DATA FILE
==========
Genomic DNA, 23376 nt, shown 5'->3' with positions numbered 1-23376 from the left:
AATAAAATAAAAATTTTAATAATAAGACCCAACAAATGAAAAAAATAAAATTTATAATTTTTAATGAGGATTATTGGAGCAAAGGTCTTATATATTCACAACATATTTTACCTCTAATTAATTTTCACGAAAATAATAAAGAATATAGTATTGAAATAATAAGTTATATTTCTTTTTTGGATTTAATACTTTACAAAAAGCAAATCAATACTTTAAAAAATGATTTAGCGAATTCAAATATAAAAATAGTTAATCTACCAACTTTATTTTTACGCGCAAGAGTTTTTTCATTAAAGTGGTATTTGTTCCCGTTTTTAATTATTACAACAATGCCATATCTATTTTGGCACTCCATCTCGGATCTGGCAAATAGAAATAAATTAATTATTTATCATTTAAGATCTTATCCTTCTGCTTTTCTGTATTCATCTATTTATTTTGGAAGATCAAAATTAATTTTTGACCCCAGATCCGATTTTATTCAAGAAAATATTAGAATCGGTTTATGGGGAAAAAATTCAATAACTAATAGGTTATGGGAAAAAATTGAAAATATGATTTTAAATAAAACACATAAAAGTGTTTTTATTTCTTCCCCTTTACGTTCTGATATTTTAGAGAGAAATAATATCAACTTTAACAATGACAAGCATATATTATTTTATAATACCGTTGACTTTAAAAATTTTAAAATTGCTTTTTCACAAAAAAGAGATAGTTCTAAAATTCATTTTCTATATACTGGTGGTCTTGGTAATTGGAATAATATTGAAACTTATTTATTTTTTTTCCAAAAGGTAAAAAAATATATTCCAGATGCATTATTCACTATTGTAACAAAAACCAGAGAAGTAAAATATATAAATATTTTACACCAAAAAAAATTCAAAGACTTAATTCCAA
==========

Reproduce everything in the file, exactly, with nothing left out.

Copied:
Genomic DNA, 23376 nt, shown 5'->3' with positions numbered 1-23376 from the left:
AATAAAATAAAAATTTTAATAATAAGACCCAACAAATGAAAAAAATAAAATTTATAATTTTTAATGAGGATTATTGGAGCAAAGGTCTTATATATTCACAACATATTTTACCTCTAATTAATTTTCACGAAAATAATAAAGAATATAGTATTGAAATAATAAGTTATATTTCTTTTTTGGATTTAATACTTTACAAAAAGCAAATCAATACTTTAAAAAATGATTTAGCGAATTCAAATATAAAAATAGTTAATCTACCAACTTTATTTTTACGCGCAAGAGTTTTTTCATTAAAGTGGTATTTGTTCCCGTTTTTAATTATTACAACAATGCCATATCTATTTTGGCACTCCATCTCGGATCTGGCAAATAGAAATAAATTAATTATTTATCATTTAAGATCTTATCCTTCTGCTTTTCTGTATTCATCTATTTATTTTGGAAGATCAAAATTAATTTTTGACCCCAGATCCGATTTTATTCAAGAAAATATTAGAATCGGTTTATGGGGAAAAAATTCAATAACTAATAGGTTATGGGAAAAAATTGAAAATATGATTTTAAATAAAACACATAAAAGTGTTTTTATTTCTTCCCCTTTACGTTCTGATATTTTAGAGAGAAATAATATCAACTTTAACAATGACAAGCATATATTATTTTATAATACCGTTGACTTTAAAAATTTTAAAATTGCTTTTTCACAAAAAAGAGATAGTTCTAAAATTCATTTTCTATATACTGGTGGTCTTGGTAATTGGAATAATATTGAAACTTATTTATTTTTTTTCCAAAAGGTAAAAAAATATATTCCAGATGCATTATTCACTATTGTAACAAAAACCAGAGAAGTAAAATATATAAATATTTTACACCAAAAAAAATTCAAAGACTTAATTCCAA